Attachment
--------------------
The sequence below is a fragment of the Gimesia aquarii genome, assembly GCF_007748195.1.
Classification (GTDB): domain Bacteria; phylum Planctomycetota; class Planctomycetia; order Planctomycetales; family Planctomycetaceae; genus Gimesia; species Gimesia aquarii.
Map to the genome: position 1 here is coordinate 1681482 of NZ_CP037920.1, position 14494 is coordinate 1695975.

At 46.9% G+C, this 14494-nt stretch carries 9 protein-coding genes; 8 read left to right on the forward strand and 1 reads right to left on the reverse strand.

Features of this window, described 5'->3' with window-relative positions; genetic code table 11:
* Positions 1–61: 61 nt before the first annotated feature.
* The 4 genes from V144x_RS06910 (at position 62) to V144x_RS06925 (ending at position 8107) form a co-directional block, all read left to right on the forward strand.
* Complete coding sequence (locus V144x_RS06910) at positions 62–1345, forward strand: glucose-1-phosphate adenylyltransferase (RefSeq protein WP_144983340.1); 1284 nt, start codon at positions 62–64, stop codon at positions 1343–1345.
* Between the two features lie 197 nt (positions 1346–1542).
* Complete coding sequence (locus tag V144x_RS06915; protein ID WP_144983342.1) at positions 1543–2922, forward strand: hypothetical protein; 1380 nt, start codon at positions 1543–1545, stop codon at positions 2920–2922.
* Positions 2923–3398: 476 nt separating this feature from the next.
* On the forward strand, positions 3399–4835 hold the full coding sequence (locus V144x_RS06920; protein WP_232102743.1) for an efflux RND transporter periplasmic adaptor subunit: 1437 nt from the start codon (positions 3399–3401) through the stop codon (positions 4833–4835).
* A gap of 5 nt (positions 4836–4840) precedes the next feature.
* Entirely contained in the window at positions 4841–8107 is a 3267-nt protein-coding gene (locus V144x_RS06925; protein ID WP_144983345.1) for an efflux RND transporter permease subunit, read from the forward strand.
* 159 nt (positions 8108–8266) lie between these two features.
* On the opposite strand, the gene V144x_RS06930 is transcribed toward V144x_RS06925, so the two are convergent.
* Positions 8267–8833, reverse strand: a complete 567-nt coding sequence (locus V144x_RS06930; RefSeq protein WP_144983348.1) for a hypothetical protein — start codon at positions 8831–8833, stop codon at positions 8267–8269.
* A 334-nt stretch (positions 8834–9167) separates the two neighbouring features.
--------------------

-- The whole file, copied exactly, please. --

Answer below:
The sequence below is a fragment of the Gimesia aquarii genome, assembly GCF_007748195.1.
Classification (GTDB): domain Bacteria; phylum Planctomycetota; class Planctomycetia; order Planctomycetales; family Planctomycetaceae; genus Gimesia; species Gimesia aquarii.
Map to the genome: position 1 here is coordinate 1681482 of NZ_CP037920.1, position 14494 is coordinate 1695975.

At 46.9% G+C, this 14494-nt stretch carries 9 protein-coding genes; 8 read left to right on the forward strand and 1 reads right to left on the reverse strand.

Features of this window, described 5'->3' with window-relative positions; genetic code table 11:
* Positions 1–61: 61 nt before the first annotated feature.
* The 4 genes from V144x_RS06910 (at position 62) to V144x_RS06925 (ending at position 8107) form a co-directional block, all read left to right on the forward strand.
* Complete coding sequence (locus V144x_RS06910) at positions 62–1345, forward strand: glucose-1-phosphate adenylyltransferase (RefSeq protein WP_144983340.1); 1284 nt, start codon at positions 62–64, stop codon at positions 1343–1345.
* Between the two features lie 197 nt (positions 1346–1542).
* Complete coding sequence (locus tag V144x_RS06915; protein ID WP_144983342.1) at positions 1543–2922, forward strand: hypothetical protein; 1380 nt, start codon at positions 1543–1545, stop codon at positions 2920–2922.
* Positions 2923–3398: 476 nt separating this feature from the next.
* On the forward strand, positions 3399–4835 hold the full coding sequence (locus V144x_RS06920; protein WP_232102743.1) for an efflux RND transporter periplasmic adaptor subunit: 1437 nt from the start codon (positions 3399–3401) through the stop codon (positions 4833–4835).
* A gap of 5 nt (positions 4836–4840) precedes the next feature.
* Entirely contained in the window at positions 4841–8107 is a 3267-nt protein-coding gene (locus V144x_RS06925; protein ID WP_144983345.1) for an efflux RND transporter permease subunit, read from the forward strand.
* 159 nt (positions 8108–8266) lie between these two features.
* On the opposite strand, the gene V144x_RS06930 is transcribed toward V144x_RS06925, so the two are convergent.
* Positions 8267–8833, reverse strand: a complete 567-nt coding sequence (locus V144x_RS06930; RefSeq protein WP_144983348.1) for a hypothetical protein — start codon at positions 8831–8833, stop codon at positions 8267–8269.
* A 334-nt stretch (positions 8834–9167) separates the two neighbouring features.